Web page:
HttpResponse response;
                        response = httpclient.execute(request);

                        if (response.getStatusLine().getStatusCode() == HttpStatus.SC_OK) {
                            Log.d(TAG, "Good");
                            completionStatus = "Host Update: Good";
                        } else {
                            Log.d(TAG, "Failed (1)");
                            completionStatus = "Host Update: Failed (HTTP Code="
                                    + response.getStatusLine().getStatusCode()
                                    + ")";
                        }
     

    Note that this example is for a one-way interaction ... I invoke a REST-based service and pass it some data but I'm not expecting data back. If you get data back you will need to get the response body and use the JSON support to parse it. Mark's link will point you in the direction of what the JSON looks like when it comes back to you.

    http://publib.boulder.ibm.com/infocenter/rbdhelp/v8r0m0/topic/com.ibm.egl.pg.doc/topics/pegl_service_rest_message.html

    Other helpful (I hope) hints:

    1. I sometimes use Wireshark to "see" the interaction between my RUI client and a host service. The data in the HTTP request is JSON formatted in the same way that I need to structure the request in my Java code.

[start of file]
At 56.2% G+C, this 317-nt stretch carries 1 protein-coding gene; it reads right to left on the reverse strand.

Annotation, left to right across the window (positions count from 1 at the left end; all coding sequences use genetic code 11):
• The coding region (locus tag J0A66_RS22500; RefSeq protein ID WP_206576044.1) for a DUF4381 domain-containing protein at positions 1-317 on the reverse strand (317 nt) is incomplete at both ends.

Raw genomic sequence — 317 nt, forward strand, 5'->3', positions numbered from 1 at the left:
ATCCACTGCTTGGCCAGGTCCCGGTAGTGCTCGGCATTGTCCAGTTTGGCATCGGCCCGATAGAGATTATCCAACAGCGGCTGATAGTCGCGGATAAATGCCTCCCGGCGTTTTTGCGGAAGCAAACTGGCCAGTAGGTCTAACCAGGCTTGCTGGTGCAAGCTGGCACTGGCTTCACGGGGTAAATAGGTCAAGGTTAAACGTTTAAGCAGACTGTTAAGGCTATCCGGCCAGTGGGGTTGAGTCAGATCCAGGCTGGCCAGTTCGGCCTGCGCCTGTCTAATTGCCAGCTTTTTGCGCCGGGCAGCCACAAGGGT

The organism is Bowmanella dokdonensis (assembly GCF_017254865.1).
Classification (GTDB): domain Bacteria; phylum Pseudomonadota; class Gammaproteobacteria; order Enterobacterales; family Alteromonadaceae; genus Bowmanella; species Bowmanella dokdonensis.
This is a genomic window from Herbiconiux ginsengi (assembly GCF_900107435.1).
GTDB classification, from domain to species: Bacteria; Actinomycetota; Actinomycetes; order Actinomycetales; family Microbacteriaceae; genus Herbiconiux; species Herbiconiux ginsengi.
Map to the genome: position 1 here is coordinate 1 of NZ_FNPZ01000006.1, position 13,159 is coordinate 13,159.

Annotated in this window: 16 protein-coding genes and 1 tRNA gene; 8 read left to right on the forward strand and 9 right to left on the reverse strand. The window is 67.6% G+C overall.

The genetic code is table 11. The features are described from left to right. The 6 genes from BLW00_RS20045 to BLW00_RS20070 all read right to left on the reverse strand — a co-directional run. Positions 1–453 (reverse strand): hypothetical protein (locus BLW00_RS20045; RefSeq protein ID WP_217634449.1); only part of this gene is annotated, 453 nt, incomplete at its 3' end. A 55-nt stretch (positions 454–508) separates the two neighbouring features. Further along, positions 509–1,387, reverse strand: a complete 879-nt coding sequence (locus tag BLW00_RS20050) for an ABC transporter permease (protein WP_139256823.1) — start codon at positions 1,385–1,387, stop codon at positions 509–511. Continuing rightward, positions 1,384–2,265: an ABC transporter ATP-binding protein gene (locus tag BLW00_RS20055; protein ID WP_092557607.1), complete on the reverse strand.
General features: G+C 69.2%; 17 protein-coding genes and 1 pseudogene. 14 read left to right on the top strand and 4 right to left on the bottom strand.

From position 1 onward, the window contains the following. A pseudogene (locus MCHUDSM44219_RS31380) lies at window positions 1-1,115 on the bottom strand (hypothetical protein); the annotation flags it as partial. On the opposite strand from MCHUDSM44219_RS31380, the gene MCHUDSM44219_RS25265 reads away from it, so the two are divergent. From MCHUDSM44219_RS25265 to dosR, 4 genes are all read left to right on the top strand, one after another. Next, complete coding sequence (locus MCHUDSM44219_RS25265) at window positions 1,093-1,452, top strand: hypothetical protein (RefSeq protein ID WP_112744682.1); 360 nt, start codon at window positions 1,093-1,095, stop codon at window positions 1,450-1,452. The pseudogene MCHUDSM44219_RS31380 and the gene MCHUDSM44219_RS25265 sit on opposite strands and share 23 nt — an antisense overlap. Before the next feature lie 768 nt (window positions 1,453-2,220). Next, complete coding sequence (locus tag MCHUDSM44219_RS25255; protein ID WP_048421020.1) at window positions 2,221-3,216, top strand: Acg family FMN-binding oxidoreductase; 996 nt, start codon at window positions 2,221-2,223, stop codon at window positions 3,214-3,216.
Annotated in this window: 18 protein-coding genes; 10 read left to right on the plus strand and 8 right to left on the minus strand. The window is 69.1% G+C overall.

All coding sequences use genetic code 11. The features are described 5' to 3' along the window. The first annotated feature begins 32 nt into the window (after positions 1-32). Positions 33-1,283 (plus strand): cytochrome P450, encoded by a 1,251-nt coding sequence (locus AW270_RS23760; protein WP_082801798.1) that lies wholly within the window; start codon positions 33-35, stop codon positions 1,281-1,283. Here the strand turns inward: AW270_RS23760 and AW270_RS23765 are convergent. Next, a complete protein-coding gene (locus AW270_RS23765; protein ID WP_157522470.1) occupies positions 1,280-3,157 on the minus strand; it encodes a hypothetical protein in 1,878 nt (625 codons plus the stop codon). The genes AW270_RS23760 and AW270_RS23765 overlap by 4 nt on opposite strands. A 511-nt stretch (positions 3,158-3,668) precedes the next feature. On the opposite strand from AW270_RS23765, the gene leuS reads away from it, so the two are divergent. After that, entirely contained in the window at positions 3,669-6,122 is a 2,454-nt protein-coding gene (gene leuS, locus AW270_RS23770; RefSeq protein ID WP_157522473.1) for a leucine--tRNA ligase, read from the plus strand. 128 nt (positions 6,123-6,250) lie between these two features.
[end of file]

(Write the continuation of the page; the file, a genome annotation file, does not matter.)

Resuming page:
2. Before I start coding away in Java I use a Firefox plug-in called Poster to play with my rest service and get my JSON formatting down. Then it is a matter of translating what I've done manually in Poster into code.

    So it is possible to consume a EGL-created REST-based service from Java but not exactly easy.

    You might be happier with the other two options you mentioned. I've never used a Java wrapper over an EGL program but I do know that it is far easier to consume a service in EGL than it is in hand-coded Java. Also, most of your decent Java tools (see MyEclipse, for example) have wizards that will take a WSDL file and generate all of the code you need to consume a SOAP-based service -- so even if you are hand-coding the Java it could be better to go the SOAP route.

    Hope this helps.

    Dan

     

     

     

    Dan,

    Thanks so much for your reply, that is some great info. I really like your methods of examining the flow, I have been doing something similar with Firebug on the client to try and peek into the behind-the-scenes and that has helped some. Your info will help me do the same on the back-end.

    Your code sample doesn't look that bad to me so I will do some exploring with it. I successfully got an EGL SOAP service up and running and I am calling that from both EGL-java Dedicated Services and hand-coded non-EGL Java. However, I know that I will need the REST solution soon.

    Thanks again for your always helpful replies,

    James